AI methods have long been successfully used in image processing with great success. Neural networks recognize everyday objects with greater accuracy than humans. Research teams at the Fraunhofer Institute for Production Systems and Design Technology IPK employ these capabilities and adapt the algorithms for use in industrial applications. For instance, an app enables individual components with no barcode to be unambiguously identified within seconds. The potential of neural networks will benefit particularly logistics companies, which can use them to speed up their incoming goods processes.
Companies are increasingly producing goods at different locations, working with multiple supply companies. There is no guarantee that all the components they receive are labeled with barcodes or type plates, which means that objects often need to be recategorized in the receiving area. Employees then have to manually search the catalog for similar parts to unambiguously identify them for further logistics processing – a painstaking and time-consuming task. Automated, digitalized recognition would be helpful to speed up the process. Researchers at Fraunhofer IPK in Berlin are now working on this task – applying machine learning methods. They use what are known as convolutional neural networks (CNNs) to recognize manufactured components, such as screws, clamps, nozzles, pipes, tubes and cables, as well as microcontrollers and other electronics.
Generating training data for industrial processes
“CNNs have become the standard in image processing. Reliably recognizing, say, 1000 everyday objects requires one million images for these networks to use as training data. Our job was to generate an algorithm for industrial applications even with little data so that, in our case, components with no code can be recognized automatically, easing the burden on receiving staff. Our goal is to enable the algorithm to easily distinguish even highly similar objects from each other, such as screws of the same standard but different sizes, or turbochargers from different production series,” says Jan Lehr, a
researcher at Fraunhofer IPK. “We use specially developed algorithms to limit the search radius to five or ten objects, so employees no longer have to search through the entire range typically found in a large warehouse.”
To realize this, Lehr and his colleagues, working on a project funded by the German Federal Ministry of Economics and Energy (BMWi), developed a detection system called Logic.Cube. The objects to be recognized, which have a maximum edge length of 40 centimeters, are placed in the cube-shaped device with an integrated scale and are photographed by up to nine cameras. An image processing algorithm measures the objects’ height, width and length in order to calculate what size box or shelf space is needed. At the same time, the resulting image set is stored in a database, together with the material number. This image data is used to train the AI algorithm to enable it to recognize a wide array of different components.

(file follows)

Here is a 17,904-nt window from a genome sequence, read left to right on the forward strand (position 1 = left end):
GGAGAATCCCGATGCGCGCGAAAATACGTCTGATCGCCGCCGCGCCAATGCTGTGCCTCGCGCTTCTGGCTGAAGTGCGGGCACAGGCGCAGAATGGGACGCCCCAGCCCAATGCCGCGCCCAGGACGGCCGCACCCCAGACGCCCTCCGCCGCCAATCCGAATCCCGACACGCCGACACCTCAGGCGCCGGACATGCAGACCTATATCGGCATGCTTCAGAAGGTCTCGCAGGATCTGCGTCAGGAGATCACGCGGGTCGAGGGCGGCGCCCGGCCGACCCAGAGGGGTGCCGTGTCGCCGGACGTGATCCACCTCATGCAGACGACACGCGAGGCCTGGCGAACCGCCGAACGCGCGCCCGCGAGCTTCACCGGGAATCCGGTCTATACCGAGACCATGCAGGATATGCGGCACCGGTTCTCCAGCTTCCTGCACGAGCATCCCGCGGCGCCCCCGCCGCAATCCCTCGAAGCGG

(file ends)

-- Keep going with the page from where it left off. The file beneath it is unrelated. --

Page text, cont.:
High recognition rates with few images
Since not every company will consider purchasing the Logic.Cube, the Fraunhofer IPK research team ported the detection system’s functionality to a browser-based, operating system-independent app that works on smartphones, tablets, laptops and desktop computers. To do this, they had to expand the training dataset to include smartphone data and retrain the algorithm. “We tested the algorithms with a hundred components that had been photographed in a wide variety of scenes, with 50 images taken of each part. Within seconds, the app shows the user five or fewer potential matches, independent of lighting, background and scenery. The recognition is so robust that it can replace manual searching,” says the engineer. “This saves workers an incredible amount of time. We managed to achieve high recognition rates with a minimum of images.” The researchers reached recognition rates of 98 percent in Logic.Cube and reduced the search radius from 4500 images to five. They aim to get the same success rate with the app.
The images will be uploaded over the internet or the company’s intranet and stored in a local edge cloud, which is also where the actual image processing and recognition will take place. “The AI algorithms run on the server, and the smartphone or tablet app is the client,” explains Lehr. The overall system is designed in such a way that, when used, it continuously collects additional data. After a certain amount of time, this new data can be used to retrain the algorithms, resulting in a continuously self-improving system.
Currently the researchers are working to expand the set of image data and to digitalize the catalog and integrate it into the app. It should soon be possible to initiate all subsequent processes, such as further processing and potential reorders, through the edge cloud. Lehr and his colleagues are also optimizing the algorithms to enable recognition of even highly similar-looking objects. In the test runs they conducted, the system correctly recognized even screws of the same standard but different sizes.
Application scenario: surface inspection
The app can also be used for surface inspection. AI-based image processing is used to examine the surfaces of incoming components as soon as they are received. It shows whether parts have any scratches or corrosion, or whether they were damaged during transport or are just a bit dirty. AI methods are used to mark the relevant spots on the image so workers can immediately check the damaged areas. “Manufacturing companies are often still cautious when it comes to AI. We would be very pleased if our research work could help counter this skepticism and boost acceptance among employees,” says Lehr.